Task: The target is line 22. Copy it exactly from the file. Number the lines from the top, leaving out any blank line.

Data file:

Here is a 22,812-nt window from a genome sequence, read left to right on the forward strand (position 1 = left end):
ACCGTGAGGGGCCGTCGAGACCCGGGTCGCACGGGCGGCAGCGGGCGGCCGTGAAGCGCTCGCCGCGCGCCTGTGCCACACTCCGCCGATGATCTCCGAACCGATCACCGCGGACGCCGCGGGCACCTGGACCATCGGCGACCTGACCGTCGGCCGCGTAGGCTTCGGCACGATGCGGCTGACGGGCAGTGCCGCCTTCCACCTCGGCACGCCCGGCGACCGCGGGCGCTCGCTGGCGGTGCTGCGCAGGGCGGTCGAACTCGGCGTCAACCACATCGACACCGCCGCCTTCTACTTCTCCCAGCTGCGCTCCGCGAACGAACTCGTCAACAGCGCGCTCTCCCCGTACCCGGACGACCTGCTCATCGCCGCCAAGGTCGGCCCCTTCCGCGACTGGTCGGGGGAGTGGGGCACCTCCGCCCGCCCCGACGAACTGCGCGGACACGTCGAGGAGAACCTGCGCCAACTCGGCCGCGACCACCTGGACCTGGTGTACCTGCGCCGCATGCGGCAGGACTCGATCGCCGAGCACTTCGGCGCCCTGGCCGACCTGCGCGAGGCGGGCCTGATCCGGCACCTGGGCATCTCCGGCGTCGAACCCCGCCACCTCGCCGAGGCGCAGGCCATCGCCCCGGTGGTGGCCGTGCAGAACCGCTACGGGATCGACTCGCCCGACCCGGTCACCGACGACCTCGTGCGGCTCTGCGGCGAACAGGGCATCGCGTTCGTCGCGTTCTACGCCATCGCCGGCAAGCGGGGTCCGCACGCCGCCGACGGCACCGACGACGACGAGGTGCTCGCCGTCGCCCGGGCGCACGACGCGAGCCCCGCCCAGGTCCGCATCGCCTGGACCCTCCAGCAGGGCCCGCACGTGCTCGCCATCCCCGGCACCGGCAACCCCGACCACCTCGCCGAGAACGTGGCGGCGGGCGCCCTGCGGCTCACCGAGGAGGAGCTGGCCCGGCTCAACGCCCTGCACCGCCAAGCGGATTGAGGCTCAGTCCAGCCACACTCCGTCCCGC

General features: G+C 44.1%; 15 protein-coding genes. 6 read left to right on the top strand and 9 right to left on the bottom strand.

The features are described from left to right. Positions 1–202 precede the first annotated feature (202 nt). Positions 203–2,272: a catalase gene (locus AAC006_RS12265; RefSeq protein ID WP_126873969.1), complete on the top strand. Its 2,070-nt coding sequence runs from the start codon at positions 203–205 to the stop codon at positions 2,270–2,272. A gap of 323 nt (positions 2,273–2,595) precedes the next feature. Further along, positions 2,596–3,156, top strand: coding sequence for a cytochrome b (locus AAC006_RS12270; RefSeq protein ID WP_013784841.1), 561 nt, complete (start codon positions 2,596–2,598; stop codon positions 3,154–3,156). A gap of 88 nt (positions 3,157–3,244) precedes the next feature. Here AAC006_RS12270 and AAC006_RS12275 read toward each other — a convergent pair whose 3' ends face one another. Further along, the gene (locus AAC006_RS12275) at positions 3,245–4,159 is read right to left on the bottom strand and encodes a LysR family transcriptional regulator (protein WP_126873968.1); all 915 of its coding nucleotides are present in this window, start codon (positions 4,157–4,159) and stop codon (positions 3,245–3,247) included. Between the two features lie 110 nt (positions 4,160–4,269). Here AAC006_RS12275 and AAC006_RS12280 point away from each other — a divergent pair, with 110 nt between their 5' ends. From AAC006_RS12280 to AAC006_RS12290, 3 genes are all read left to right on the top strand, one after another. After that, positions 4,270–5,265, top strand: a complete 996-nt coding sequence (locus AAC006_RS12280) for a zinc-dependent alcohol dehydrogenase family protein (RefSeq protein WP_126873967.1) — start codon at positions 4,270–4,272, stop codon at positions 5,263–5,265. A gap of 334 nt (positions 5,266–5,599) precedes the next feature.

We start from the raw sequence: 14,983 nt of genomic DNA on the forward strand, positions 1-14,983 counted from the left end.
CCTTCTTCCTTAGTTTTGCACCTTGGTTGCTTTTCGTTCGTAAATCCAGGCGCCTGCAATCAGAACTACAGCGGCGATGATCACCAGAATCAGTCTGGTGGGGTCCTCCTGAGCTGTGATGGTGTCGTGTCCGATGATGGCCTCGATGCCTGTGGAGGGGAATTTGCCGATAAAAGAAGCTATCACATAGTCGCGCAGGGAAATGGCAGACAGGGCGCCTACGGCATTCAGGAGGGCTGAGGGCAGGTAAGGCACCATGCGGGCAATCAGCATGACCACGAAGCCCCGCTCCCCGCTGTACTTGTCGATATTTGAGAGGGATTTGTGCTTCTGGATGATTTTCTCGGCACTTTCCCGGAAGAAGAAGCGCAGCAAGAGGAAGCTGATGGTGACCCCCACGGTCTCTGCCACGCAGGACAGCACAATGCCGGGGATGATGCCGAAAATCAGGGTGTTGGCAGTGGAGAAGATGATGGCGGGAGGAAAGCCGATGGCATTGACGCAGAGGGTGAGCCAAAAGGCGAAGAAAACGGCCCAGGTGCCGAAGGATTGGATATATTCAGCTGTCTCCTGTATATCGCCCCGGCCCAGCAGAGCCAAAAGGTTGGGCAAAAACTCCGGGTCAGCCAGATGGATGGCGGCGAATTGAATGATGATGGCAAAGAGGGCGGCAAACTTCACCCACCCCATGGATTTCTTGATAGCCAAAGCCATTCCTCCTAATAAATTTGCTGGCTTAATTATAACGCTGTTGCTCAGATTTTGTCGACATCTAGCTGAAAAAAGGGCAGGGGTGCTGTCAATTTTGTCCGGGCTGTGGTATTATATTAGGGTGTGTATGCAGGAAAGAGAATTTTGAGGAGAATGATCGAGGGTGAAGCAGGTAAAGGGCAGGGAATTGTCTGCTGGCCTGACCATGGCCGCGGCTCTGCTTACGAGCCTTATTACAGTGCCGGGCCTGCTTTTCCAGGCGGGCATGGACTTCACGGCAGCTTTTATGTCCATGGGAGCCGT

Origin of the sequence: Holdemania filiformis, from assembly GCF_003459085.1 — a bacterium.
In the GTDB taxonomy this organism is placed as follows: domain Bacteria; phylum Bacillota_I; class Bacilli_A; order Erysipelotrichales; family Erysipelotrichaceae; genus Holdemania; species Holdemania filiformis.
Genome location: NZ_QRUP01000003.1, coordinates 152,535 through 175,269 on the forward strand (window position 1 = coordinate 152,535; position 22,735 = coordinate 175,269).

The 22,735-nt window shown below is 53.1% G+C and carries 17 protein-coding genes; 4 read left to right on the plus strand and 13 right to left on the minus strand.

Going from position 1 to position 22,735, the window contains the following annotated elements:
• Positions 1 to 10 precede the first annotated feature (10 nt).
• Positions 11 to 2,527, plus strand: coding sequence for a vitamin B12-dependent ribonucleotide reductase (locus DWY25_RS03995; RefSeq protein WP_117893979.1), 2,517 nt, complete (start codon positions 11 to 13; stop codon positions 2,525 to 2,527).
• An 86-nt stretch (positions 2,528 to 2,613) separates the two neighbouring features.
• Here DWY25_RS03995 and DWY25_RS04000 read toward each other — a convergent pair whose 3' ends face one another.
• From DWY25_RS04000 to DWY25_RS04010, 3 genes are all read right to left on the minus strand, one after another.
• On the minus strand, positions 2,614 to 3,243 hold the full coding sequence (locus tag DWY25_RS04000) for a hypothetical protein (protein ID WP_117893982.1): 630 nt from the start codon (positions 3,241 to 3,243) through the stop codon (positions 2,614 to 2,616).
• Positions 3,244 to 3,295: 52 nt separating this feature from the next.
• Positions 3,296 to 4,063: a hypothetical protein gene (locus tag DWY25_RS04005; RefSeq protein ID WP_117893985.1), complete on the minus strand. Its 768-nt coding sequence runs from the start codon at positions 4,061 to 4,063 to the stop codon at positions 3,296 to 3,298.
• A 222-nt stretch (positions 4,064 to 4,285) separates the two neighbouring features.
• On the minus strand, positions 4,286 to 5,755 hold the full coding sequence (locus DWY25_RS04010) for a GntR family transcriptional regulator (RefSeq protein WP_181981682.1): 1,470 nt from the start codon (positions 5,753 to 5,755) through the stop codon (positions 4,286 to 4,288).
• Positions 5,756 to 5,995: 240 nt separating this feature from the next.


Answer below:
• Positions 5,756 to 5,995: 240 nt separating this feature from the next.